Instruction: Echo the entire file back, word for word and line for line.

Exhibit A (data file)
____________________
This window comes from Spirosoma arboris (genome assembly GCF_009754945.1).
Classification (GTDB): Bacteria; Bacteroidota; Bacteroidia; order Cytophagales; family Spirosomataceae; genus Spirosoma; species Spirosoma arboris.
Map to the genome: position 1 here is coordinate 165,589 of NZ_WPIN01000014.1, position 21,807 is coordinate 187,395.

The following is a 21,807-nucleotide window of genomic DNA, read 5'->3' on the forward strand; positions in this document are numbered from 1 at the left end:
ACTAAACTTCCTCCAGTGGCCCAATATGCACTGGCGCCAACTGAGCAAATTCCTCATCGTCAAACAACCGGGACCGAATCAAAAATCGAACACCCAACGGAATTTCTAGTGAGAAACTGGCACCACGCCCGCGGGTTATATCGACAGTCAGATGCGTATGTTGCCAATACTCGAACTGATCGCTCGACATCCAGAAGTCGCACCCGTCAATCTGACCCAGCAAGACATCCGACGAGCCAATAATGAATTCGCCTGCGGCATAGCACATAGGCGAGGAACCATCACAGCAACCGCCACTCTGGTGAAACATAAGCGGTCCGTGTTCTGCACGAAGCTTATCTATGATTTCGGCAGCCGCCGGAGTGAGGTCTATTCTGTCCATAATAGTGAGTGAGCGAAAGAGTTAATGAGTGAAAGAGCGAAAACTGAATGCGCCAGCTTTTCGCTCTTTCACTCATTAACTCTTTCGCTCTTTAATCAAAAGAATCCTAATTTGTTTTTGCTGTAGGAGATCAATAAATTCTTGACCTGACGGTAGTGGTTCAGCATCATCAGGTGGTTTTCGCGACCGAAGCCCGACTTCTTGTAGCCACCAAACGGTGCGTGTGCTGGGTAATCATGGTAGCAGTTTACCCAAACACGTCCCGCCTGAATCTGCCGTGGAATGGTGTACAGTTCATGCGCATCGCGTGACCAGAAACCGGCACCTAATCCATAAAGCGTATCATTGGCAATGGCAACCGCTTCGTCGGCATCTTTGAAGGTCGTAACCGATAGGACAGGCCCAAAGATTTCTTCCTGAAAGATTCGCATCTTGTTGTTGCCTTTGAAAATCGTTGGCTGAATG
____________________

This window comes from Spirosoma arboris (genome assembly GCF_009754945.1).
Classification (GTDB): Bacteria; Bacteroidota; Bacteroidia; order Cytophagales; family Spirosomataceae; genus Spirosoma; species Spirosoma arboris.
Map to the genome: position 1 here is coordinate 165,589 of NZ_WPIN01000014.1, position 21,807 is coordinate 187,395.

The following is a 21,807-nucleotide window of genomic DNA, read 5'->3' on the forward strand; positions in this document are numbered from 1 at the left end:
ACTAAACTTCCTCCAGTGGCCCAATATGCACTGGCGCCAACTGAGCAAATTCCTCATCGTCAAACAACCGGGACCGAATCAAAAATCGAACACCCAACGGAATTTCTAGTGAGAAACTGGCACCACGCCCGCGGGTTATATCGACAGTCAGATGCGTATGTTGCCAATACTCGAACTGATCGCTCGACATCCAGAAGTCGCACCCGTCAATCTGACCCAGCAAGACATCCGACGAGCCAATAATGAATTCGCCTGCGGCATAGCACATAGGCGAGGAACCATCACAGCAACCGCCACTCTGGTGAAACATAAGCGGTCCGTGTTCTGCACGAAGCTTATCTATGATTTCGGCAGCCGCCGGAGTGAGGTCTATTCTGTCCATAATAGTGAGTGAGCGAAAGAGTTAATGAGTGAAAGAGCGAAAACTGAATGCGCCAGCTTTTCGCTCTTTCACTCATTAACTCTTTCGCTCTTTAATCAAAAGAATCCTAATTTGTTTTTGCTGTAGGAGATCAATAAATTCTTGACCTGACGGTAGTGGTTCAGCATCATCAGGTGGTTTTCGCGACCGAAGCCCGACTTCTTGTAGCCACCAAACGGTGCGTGTGCTGGGTAATCATGGTAGCAGTTTACCCAAACACGTCCCGCCTGAATCTGCCGTGGAATGGTGTACAGTTCATGCGCATCGCGTGACCAGAAACCGGCACCTAATCCATAAAGCGTATCATTGGCAATGGCAACCGCTTCGTCGGCATCTTTGAAGGTCGTAACCGATAGGACAGGCCCAAAGATTTCTTCCTGAAAGATTCGCATCTTGTTGTTGCCTTTGAAAATCGTTGGCTGAATG